The Apostle James had great concern for the Jewish Christians to whom he wrote, primarily that they would not be hearers of the Word of God only. Faith without action is dead, he writes. And so it is that if we only hear the Word of God but don’t then apply it to our lives then we evidence a pathetic, dare I say, disingenuous faith. Of course that is a primary concern for us here at Christ and Pop Culture as well. We don’t want to confess Christ is Lord of most of our lives but then when it comes to popular culture disregard him and his commands. This particular point was stressed to me most recently by something that I thoughtlessly wrote on Facebook.
I won’t repeat the insensitive comment here, but the whole occasion reminded me of James 3:1-12 where the apostle describes the power and danger of the tongue. Oddly enough he begins by saying that not many should become pastors because it is hard to control the tongue (the irony is not lost on me). He proceeds to give us some pictures, then, of how something small controls something big (a bit in a horse’s mouth, a rudder on a ship), and finally a picture of how a small spark can start a blazing forest fire. The point being that even though our words are small and our speech seemingly mundane, they are extremely powerful. Facebook has become a visible display of just how powerful words are.
Since my welcome to the world of Facebook, I have seen status updates describing horrible divorces, berating friends who betray trust, extolling the glory of last night’s drunken bash, and pointlessly demeaning others for their political views. These comments may (or may not) all have their place, but are we ready to call that place the public domain that is the World Wide Web? This is especially harmful when your friends, and those of who you offend, can read your status updates.The problem updates don’t even have to be comments that are intentionally hurtful to others. Certainly that was not my intent. But consider how you might present yourself to the people with whom you are friends on facebook. If you don’t want Granny to know what you do don’t invite her to be your friend, or think carefully about what you post. And if you don’t care if Granny knows ask yourself how she will feel to learn of your ____.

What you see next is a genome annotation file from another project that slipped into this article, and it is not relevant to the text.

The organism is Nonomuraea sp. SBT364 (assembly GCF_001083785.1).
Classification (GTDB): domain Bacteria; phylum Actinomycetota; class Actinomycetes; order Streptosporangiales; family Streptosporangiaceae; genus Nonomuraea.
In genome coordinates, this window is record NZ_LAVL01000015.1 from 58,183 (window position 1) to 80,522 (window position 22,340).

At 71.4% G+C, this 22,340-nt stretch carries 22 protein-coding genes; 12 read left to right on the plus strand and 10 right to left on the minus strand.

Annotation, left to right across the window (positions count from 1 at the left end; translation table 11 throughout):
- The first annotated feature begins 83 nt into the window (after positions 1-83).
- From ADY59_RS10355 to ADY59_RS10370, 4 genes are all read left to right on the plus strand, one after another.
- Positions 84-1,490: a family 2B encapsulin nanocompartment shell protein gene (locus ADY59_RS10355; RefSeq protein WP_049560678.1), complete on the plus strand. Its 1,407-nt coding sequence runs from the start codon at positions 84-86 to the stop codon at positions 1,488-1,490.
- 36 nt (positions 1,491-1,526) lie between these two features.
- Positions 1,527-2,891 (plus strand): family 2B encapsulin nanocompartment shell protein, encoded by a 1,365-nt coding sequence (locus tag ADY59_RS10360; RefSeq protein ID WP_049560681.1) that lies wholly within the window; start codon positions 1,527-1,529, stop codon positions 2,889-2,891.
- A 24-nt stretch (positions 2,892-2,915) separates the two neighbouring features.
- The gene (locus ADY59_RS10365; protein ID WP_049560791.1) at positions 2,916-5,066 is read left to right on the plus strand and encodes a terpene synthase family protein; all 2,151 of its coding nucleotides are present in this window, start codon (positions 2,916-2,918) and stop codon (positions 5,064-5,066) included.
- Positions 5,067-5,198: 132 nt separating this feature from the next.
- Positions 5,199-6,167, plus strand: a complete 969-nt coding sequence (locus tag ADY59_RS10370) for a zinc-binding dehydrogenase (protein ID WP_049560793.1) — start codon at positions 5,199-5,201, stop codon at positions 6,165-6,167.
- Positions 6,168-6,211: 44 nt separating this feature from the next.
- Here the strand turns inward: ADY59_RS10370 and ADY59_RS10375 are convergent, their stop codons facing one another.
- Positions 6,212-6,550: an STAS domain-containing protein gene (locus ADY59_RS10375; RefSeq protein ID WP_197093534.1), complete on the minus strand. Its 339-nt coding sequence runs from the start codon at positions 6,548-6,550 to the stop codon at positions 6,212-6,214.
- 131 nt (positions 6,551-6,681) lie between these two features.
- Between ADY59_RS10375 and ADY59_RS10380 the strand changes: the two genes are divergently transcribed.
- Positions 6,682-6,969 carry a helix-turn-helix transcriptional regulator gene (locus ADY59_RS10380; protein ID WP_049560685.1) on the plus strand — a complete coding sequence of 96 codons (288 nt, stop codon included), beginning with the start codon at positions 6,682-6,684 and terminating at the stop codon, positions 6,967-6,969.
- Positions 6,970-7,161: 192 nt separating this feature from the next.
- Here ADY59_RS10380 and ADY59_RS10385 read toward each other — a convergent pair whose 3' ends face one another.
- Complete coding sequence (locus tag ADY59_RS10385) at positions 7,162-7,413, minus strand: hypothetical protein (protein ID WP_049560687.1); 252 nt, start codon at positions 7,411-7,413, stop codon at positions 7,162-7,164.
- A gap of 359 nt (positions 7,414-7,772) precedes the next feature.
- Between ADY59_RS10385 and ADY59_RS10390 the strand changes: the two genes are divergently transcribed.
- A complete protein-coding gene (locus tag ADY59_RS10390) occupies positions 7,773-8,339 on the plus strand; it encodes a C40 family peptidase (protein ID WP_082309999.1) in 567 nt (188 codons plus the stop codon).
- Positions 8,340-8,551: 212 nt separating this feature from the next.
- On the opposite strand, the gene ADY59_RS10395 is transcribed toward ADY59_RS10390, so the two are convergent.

James’ whole concern is that we be doers of God’s word, which tells us: If anyone thinks he is religious and does not bridle his tongue, but decieves his heart, this person’s religion is worthless (James 1:26). If you can praise God with your mouth one minute and curse your neighbor with it the next what does that say about your worship? This is the very question James asks and one we all need to consider as we update our status. Jesus tells us that out of the treasures of our heart the mouth speaks, so what does your status update say about what’s in your heart?
Now, of course this isn’t meant to be some legalistic statement about how everything you do on Facebook needs to be evangelistic. I suppose my Facebook would say more about my love for coffee than my love for Christ, but nothing we say or write should be thoughtless and without intention, James warns us of the danger. Your status update is like a fire, and it can set a blaze your “whole course of life.”